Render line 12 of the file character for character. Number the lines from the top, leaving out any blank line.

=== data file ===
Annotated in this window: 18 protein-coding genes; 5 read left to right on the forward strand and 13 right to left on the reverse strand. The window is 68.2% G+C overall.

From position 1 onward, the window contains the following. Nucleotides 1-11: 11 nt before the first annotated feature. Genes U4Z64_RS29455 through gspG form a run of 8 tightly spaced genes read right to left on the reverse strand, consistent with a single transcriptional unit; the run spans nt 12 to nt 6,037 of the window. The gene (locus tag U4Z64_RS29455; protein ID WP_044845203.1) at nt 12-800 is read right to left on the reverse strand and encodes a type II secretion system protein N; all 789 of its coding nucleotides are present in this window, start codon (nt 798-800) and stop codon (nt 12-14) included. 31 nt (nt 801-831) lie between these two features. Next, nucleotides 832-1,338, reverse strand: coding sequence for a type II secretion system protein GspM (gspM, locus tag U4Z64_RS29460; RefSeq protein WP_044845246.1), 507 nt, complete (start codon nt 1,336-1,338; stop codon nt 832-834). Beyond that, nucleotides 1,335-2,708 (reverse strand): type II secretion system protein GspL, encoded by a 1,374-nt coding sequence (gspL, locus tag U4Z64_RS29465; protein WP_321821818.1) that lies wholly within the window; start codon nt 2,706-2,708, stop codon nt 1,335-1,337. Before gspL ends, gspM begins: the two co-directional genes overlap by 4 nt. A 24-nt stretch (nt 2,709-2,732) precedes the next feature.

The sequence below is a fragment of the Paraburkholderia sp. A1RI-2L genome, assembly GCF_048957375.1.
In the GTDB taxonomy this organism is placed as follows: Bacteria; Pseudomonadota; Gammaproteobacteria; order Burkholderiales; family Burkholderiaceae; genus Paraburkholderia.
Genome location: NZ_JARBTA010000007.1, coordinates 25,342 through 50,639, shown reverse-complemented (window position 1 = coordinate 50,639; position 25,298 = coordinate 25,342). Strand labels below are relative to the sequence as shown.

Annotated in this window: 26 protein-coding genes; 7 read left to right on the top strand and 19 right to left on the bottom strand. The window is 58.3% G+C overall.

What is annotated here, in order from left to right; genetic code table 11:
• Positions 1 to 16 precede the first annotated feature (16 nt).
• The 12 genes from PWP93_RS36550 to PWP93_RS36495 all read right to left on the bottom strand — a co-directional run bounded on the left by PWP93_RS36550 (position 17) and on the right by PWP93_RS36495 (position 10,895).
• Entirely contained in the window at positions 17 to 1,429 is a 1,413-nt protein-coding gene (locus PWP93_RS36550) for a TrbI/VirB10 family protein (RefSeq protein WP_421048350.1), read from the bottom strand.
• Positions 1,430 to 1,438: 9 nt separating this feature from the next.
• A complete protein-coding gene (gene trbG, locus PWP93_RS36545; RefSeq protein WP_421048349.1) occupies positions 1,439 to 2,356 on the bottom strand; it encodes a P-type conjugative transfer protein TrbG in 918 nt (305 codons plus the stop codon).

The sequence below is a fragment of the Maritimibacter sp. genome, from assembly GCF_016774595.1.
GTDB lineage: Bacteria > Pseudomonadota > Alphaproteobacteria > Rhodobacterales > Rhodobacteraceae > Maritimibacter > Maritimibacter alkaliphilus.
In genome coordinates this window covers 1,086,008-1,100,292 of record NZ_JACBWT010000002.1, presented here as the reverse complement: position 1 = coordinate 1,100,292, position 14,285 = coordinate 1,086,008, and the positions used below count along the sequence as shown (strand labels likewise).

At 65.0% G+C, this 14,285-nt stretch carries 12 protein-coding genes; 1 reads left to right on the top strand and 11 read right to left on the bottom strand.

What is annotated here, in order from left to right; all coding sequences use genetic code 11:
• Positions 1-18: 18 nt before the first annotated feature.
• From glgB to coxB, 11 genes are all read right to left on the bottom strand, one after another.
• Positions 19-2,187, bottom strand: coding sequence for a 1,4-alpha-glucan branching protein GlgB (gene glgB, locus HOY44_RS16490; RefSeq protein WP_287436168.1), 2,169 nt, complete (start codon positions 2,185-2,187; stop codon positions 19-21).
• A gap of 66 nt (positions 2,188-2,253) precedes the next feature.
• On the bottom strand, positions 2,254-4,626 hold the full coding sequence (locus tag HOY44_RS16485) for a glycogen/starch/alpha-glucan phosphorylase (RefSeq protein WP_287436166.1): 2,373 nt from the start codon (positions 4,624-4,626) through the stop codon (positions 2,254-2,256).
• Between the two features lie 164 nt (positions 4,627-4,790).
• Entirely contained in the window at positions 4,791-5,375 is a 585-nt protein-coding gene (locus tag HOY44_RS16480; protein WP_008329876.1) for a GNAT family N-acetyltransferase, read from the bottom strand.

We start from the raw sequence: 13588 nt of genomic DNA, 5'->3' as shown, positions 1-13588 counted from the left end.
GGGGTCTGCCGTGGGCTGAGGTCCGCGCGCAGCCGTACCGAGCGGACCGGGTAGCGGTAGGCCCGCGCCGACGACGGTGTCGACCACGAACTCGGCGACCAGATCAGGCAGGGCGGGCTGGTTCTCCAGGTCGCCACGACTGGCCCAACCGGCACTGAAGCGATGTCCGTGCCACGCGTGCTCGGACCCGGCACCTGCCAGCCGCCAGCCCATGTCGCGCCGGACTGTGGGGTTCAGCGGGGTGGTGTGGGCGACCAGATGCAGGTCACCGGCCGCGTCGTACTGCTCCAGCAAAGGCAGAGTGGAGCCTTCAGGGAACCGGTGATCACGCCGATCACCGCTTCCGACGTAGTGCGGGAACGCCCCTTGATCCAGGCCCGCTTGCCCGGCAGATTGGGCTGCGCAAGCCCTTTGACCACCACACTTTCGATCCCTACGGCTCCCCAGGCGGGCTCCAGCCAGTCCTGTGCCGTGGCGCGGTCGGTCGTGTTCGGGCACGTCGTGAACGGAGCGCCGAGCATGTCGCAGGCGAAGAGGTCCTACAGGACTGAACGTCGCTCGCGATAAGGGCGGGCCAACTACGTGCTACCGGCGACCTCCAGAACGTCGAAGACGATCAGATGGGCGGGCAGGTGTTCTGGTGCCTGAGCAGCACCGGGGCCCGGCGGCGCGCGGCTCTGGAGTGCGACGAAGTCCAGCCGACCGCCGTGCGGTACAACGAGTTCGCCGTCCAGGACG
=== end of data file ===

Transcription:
• A complete protein-coding gene (gene trbG, locus PWP93_RS36545; RefSeq protein WP_421048349.1) occupies positions 1,439 to 2,356 on the bottom strand; it encodes a P-type conjugative transfer protein TrbG in 918 nt (305 codons plus the stop codon).